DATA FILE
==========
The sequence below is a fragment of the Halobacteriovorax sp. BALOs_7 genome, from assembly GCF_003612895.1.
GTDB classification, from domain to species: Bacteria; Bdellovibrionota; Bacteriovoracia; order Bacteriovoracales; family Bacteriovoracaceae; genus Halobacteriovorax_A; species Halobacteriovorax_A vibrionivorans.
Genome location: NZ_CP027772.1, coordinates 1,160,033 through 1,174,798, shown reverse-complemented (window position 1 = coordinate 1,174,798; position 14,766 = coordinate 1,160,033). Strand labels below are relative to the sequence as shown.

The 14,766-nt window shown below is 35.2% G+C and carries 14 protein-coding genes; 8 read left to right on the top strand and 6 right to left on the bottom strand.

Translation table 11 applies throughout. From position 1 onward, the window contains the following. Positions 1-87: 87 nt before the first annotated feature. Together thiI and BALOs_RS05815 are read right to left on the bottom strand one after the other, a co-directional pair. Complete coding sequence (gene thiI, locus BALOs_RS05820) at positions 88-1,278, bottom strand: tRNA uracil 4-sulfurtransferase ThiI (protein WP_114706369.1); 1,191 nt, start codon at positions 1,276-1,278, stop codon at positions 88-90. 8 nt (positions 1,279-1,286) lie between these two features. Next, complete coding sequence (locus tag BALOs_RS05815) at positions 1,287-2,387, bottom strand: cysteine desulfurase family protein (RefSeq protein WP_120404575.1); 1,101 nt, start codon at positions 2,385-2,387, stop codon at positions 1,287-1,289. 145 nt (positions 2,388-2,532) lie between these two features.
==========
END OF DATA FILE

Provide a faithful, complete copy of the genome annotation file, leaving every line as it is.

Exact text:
The sequence below is a fragment of the Halobacteriovorax sp. BALOs_7 genome, from assembly GCF_003612895.1.
GTDB classification, from domain to species: Bacteria; Bdellovibrionota; Bacteriovoracia; order Bacteriovoracales; family Bacteriovoracaceae; genus Halobacteriovorax_A; species Halobacteriovorax_A vibrionivorans.
Genome location: NZ_CP027772.1, coordinates 1,160,033 through 1,174,798, shown reverse-complemented (window position 1 = coordinate 1,174,798; position 14,766 = coordinate 1,160,033). Strand labels below are relative to the sequence as shown.

The 14,766-nt window shown below is 35.2% G+C and carries 14 protein-coding genes; 8 read left to right on the top strand and 6 right to left on the bottom strand.

Translation table 11 applies throughout. From position 1 onward, the window contains the following. Positions 1-87: 87 nt before the first annotated feature. Together thiI and BALOs_RS05815 are read right to left on the bottom strand one after the other, a co-directional pair. Complete coding sequence (gene thiI, locus BALOs_RS05820) at positions 88-1,278, bottom strand: tRNA uracil 4-sulfurtransferase ThiI (protein WP_114706369.1); 1,191 nt, start codon at positions 1,276-1,278, stop codon at positions 88-90. 8 nt (positions 1,279-1,286) lie between these two features. Next, complete coding sequence (locus tag BALOs_RS05815) at positions 1,287-2,387, bottom strand: cysteine desulfurase family protein (RefSeq protein WP_120404575.1); 1,101 nt, start codon at positions 2,385-2,387, stop codon at positions 1,287-1,289. 145 nt (positions 2,388-2,532) lie between these two features.